Fonterra Manager Steps Down after Dairy Contamination Scare

Fonterra Manager Steps Down after Dairy Contamination Scare
August 3, 2013

Gary Romano has resigned as the managing director of New Zealand dairy giant Fonterra following a recent contamination scare at the company’s Hautapu plant.

Two unnamed senior managers have also been placed on leave for their role in the food safety breach.

Contamination

An unsanitary pipe contaminated five batches of the company’s whey protein concentrate. Three batches were held in an Auckland warehouse, another was in Australia, and the final lot was in transit when the contamination was detected. The concentrate is in an ingredient in baby formulas and sports drinks.

Swift Action

Fonterra acted swiftly, issuing a warning to parents to avoid using its Nutricia Karicare Follow-On formula as it may contain a bacterium that causes botulism, a potentially fatal illness. Other products may also be affected.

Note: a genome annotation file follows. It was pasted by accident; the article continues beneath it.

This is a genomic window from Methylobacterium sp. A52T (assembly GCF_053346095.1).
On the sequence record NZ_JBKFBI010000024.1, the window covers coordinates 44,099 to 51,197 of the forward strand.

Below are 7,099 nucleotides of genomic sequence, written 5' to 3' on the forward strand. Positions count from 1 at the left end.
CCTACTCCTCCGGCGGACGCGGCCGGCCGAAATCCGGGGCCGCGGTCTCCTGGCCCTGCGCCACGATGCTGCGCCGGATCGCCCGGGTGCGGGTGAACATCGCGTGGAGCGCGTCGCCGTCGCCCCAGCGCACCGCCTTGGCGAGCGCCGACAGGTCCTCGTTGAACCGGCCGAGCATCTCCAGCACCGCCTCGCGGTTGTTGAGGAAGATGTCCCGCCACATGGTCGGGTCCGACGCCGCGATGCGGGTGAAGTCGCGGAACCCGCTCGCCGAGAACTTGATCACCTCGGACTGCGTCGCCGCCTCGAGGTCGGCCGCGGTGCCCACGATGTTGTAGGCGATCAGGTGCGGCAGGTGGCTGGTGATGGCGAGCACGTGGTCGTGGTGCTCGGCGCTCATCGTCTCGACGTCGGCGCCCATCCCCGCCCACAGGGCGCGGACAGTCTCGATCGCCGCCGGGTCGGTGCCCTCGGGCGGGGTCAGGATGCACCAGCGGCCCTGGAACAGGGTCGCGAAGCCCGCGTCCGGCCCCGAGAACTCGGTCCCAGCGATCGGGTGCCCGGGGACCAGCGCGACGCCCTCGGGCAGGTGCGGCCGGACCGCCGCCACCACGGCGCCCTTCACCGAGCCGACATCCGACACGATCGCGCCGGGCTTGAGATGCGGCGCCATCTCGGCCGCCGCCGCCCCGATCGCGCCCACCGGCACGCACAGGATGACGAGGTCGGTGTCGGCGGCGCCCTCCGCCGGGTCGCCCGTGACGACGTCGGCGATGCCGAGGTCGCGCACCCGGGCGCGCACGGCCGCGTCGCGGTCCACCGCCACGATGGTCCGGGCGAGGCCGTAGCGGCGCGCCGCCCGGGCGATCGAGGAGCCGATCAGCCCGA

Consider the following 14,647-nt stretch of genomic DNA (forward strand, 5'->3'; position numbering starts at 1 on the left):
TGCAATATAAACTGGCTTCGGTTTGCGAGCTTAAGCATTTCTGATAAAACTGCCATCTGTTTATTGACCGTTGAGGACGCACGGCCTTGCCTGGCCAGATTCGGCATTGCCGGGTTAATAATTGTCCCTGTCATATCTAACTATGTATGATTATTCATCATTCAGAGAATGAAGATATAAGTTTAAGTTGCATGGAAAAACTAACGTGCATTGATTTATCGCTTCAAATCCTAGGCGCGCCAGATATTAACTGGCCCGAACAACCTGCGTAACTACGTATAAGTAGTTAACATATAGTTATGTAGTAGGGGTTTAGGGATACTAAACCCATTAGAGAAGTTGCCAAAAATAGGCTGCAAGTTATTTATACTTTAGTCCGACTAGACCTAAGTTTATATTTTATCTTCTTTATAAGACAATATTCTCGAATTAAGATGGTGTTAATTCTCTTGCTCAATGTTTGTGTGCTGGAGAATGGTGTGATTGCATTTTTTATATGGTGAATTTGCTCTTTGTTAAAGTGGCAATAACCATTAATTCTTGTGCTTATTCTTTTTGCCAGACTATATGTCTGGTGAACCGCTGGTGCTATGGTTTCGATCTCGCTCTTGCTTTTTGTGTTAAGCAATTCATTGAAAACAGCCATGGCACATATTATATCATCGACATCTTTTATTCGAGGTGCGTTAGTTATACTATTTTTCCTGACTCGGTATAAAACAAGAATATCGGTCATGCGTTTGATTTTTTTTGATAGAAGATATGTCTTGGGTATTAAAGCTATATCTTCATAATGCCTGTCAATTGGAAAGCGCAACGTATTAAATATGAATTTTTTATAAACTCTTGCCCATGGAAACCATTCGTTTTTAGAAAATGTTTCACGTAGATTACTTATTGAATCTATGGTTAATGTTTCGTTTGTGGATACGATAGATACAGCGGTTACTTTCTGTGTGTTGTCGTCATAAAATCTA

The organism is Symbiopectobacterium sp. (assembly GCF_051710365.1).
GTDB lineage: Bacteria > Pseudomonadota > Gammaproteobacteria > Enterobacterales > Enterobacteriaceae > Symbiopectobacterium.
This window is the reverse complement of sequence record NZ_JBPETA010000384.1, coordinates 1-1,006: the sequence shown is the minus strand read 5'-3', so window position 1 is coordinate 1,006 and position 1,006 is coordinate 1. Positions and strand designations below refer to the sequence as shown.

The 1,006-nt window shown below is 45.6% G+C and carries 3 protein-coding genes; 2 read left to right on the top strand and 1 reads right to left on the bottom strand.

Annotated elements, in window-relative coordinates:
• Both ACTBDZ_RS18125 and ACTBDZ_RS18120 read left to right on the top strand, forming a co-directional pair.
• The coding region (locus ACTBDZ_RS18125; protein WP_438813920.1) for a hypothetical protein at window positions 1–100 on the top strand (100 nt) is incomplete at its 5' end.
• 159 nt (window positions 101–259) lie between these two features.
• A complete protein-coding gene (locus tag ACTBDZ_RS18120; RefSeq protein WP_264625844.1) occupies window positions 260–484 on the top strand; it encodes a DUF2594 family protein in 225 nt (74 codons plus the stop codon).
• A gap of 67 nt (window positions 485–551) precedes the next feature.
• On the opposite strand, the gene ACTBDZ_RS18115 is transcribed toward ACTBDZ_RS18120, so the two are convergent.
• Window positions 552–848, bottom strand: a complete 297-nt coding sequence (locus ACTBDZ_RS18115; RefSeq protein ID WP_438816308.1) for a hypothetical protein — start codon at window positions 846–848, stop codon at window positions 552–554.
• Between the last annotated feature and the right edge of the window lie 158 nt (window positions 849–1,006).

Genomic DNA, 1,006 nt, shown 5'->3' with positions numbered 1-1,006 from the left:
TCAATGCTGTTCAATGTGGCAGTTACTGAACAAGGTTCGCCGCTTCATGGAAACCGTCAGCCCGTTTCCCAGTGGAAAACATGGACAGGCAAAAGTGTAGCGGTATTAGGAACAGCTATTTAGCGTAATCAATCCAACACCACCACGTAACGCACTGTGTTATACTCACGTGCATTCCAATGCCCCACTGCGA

“We are moving quickly and establishing key facts about what has happened and, as they are emerge, we are taking appropriate action,” assured Fonterra’s chief executive Theo Spierings.

Recall

Tim Groser, New Zealand’s trade minister, says Fonterra and the authorities are working together to trace all potentially contaminated products. Fonterra’s other dairy products, including fresh and long-life milks, cheese, and yoghurt are not believed to be affected by the scare. Fonterra is also reviewing its operations in the wake of these food safety concerns.

Australia’s Department of Agriculture, Fisheries and Forestry and Food Standards Australia New Zealand are also doing their part to investigate whether the Fonterra’s whey protein concentrate has contaminated products on Australian shelves. Both local organisations are working closely with New Zealand authorities to verify affected products and safety implications for customers in Australia and beyond.

The Cost of Safety Breaches

The scare is likely to have serious repercussions for Fonterra. China and Russia have already banned some of its milk products, and other nations may follow as the full implications of the contamination are realised. There have been no reported cases of illness related to Fonterra’s impure why protein concentrate at this time.